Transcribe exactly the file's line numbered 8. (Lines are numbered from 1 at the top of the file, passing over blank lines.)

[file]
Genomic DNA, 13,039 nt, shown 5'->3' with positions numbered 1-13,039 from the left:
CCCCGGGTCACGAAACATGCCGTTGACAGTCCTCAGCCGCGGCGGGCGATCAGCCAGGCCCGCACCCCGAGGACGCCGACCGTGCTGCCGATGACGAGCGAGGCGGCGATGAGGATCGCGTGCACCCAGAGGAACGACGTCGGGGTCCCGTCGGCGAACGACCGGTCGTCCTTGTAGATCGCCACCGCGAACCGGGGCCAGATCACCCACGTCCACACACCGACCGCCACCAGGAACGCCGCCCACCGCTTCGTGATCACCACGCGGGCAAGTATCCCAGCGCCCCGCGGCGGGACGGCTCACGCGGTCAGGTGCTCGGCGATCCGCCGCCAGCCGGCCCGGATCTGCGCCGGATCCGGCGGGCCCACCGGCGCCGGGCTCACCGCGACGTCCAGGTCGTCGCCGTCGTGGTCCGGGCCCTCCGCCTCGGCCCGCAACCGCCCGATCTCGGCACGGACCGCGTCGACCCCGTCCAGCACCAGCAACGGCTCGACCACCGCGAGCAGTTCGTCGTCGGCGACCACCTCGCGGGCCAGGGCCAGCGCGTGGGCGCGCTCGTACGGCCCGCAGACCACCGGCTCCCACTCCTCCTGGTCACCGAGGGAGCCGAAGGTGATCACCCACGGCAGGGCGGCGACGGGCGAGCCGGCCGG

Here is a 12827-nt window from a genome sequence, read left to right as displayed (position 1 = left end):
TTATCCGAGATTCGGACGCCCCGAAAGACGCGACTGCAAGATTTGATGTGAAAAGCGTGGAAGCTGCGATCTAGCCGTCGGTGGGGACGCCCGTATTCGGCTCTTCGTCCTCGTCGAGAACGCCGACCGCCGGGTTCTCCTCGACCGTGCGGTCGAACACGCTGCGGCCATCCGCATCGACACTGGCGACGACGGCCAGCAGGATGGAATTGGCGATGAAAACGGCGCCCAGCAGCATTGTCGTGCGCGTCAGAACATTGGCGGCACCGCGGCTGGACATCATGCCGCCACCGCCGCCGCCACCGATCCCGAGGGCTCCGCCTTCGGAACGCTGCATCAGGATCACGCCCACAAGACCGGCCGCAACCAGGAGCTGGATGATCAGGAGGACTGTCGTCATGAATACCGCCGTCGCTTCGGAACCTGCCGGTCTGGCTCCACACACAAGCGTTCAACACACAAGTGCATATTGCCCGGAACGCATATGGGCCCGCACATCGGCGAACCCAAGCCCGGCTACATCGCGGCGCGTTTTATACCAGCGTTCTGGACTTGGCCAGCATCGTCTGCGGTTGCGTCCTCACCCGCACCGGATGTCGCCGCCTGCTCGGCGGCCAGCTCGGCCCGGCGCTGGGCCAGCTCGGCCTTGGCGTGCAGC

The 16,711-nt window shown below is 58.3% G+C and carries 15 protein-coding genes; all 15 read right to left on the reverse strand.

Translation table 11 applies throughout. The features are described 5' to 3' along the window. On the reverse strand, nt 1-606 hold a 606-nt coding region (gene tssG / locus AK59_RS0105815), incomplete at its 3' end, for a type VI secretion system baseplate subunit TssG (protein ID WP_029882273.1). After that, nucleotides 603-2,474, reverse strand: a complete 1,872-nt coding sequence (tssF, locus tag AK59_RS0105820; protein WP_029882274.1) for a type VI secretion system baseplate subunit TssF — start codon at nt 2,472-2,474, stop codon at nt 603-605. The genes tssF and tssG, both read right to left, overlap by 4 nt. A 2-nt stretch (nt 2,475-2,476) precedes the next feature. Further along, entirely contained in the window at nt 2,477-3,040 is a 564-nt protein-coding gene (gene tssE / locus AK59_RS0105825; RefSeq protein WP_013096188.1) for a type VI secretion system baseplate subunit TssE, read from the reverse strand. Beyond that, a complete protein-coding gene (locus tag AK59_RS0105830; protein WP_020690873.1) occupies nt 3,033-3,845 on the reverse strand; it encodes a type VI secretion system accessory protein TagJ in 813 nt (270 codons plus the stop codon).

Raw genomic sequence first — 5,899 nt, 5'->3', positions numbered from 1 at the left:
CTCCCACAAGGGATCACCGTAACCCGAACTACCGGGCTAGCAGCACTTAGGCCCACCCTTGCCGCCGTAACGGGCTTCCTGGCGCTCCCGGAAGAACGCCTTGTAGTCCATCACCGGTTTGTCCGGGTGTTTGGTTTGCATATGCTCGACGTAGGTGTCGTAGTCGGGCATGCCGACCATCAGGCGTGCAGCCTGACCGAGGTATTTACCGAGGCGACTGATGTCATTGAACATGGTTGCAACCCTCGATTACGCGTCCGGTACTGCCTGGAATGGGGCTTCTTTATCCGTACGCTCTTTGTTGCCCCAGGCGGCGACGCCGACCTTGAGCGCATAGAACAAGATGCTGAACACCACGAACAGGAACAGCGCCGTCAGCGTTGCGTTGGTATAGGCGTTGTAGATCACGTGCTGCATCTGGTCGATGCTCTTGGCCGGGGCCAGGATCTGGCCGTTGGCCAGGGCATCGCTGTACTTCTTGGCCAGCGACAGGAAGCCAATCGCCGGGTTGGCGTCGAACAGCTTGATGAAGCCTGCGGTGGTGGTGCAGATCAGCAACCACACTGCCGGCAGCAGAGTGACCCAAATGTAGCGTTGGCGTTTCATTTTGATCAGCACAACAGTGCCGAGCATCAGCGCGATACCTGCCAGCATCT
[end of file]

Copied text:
CTCCCACAAGGGATCACCGTAACCCGAACTACCGGGCTAGCAGCACTTAGGCCCACCCTTGCCGCCGTAACGGGCTTCCTGGCGCTCCCGGAAGAACGCCTTGTAGTCCATCACCGGTTTGTCCGGGTGTTTGGTTTGCATATGCTCGACGTAGGTGTCGTAGTCGGGCATGCCGACCATCAGGCGTGCAGCCTGACCGAGGTATTTACCGAGGCGACTGATGTCATTGAACATGGTTGCAACCCTCGATTACGCGTCCGGTACTGCCTGGAATGGGGCTTCTTTATCCGTACGCTCTTTGTTGCCCCAGGCGGCGACGCCGACCTTGAGCGCATAGAACAAGATGCTGAACACCACGAACAGGAACAGCGCCGTCAGCGTTGCGTTGGTATAGGCGTTGTAGATCACGTGCTGCATCTGGTCGATGCTCTTGGCCGGGGCCAGGATCTGGCCGTTGGCCAGGGCATCGCTGTACTTCTTGGCCAGCGACAGGAAGCCAATCGCCGGGTTGGCGTCGAACAGCTTGATGAAGCCTGCGGTGGTGGTGCAGATCAGCAACCACACTGCCGGCAGCAGAGTGACCCAAATGTAGCGTTGGCGTTTCATTTTGATCAGCACAACAGTGCCGAGCATCAGCGCGATACCTGCCAGCATCT